Corrective Hoof Care Keeps Tiny Horse on Her Feet

Big things really do come in small packages, especially if you ask Debbie DeHowitt, whose horse-loving heart belongs to the "mini-minis."

DeHowitt's 4-year-old dwarf Miniature Horse Buttercup has been a client of the University of Florida (UF) Large Animal Hospital from an early age when it became clear that she needed special hoof care.


Buttercup with farrier Jody Schaible and owner Debbie DeHowitt at the University of Florida's Large Animal Hospital.

"When she was 6 or 7 months old, I became aware that she was starting to walk on the outside of her front hooves," DeHowitt said. Her veterinarian had a farrier create extensions to widen Buttercup's hooves to fix the problem, she added.

At first, the extensions seemed to work, but eventually Buttercup's condition worsened. DeHowitt made a five-hour trip to UF from her home in Hollywood, Fla., to explore possibilities for further treatment. Veterinarians ruled out surgical correction and instead recommended monthly corrective hoof care from UF's resident farrier, Jody Schaible.

"Jody has been great to us," DeHowitt said. "Over the years he has had to switch from pre-made shoes to different materials to extend her hooves and keep her comfortable. Without Jody, I know that Buttercup would not be turning 4 later this month."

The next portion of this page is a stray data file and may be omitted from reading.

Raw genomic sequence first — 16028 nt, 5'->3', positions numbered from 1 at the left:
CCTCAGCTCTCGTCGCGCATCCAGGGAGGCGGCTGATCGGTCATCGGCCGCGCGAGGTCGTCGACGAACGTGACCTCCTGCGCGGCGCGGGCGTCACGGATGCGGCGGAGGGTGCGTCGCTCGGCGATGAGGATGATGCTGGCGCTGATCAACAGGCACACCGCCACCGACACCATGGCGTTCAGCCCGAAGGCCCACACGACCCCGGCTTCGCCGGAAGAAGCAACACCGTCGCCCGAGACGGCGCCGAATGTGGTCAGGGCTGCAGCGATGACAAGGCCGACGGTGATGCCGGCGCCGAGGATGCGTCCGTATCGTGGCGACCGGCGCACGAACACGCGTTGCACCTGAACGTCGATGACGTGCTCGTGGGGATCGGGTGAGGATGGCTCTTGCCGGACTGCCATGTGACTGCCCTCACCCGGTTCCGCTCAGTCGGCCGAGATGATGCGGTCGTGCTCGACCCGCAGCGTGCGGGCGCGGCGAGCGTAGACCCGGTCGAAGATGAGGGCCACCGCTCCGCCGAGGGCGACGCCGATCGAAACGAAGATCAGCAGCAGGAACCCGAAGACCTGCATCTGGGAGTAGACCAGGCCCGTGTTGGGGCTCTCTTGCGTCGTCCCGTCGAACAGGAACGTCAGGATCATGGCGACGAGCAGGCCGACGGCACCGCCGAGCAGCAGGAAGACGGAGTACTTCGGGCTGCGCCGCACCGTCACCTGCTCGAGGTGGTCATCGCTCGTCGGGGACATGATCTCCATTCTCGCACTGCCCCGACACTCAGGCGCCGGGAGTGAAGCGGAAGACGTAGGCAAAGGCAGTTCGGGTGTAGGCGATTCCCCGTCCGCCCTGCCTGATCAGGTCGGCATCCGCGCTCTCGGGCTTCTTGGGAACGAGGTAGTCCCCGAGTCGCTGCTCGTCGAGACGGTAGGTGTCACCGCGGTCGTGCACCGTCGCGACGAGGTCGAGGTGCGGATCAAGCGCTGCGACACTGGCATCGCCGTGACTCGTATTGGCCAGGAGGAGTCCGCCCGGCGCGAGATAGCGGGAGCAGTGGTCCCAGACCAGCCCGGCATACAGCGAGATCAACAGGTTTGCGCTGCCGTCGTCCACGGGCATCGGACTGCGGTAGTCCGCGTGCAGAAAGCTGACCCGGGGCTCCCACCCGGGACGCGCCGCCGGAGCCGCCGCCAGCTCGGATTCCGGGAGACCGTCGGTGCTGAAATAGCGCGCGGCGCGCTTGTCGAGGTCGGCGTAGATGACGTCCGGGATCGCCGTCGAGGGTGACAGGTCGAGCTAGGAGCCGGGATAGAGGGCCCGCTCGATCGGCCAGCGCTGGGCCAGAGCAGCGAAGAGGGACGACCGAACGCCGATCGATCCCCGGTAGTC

Schaible said working on Buttercup had been a challenge from the start: "I have to take into consideration that her feet are extremely small. If you held a quarter on the bottom of her foot, the quarter would cover 95% of her foot, so nailing shoes is out of the question."

Buttercup needs special glue-on shoes that only attach to the outside of her foot to provide support to her leg, Schaible said.

"The other problem is that she cannot stand on one leg to glue on the shoes, so we are forced to sedate her and lay her on her side, then work on one foot, flip her over and repeat the process again on the other foot," he said. "It's a labor of love, and Buttercup has become a very important part of the UF family."

Dwarf Miniature Horses' tiny size creates known health concerns, including crippling leg deformities. DeHowitt had initially purchased Buttercup's mother, Annabel, from a breeder who wasn't happy with the animal due to her propensity for producing dwarfs.

"Within a few weeks, I also bought her dwarf son, because he was being picked on by all the other animals on the farm once his mother was not there to protect him," DeHowitt said. Soon, Annabel began gaining weight, and DeHowitt learned her new horse was again pregnant.

Buttercup was born prematurely and weighed only 20 pounds.

"She couldn't figure out how to nurse and had to be (hand-) fed for the first 24 hours," DeHowitt said. "But as the days progressed, it quickly became apparent that Buttercup was a fighter. She was so tiny, but she had such spirit and thought she was just as big as everyone else."

DeHowitt said she knew nothing about dwarf Miniature Horses before living with Buttercup, but now appreciates why the health issues faced by these horses can be so challenging.

"There is a real need for a dwarf rescue group because of the costs that are involved with having them," DeHowitt said. "My dream is to one day start a rescue group specifically for dwarfs."

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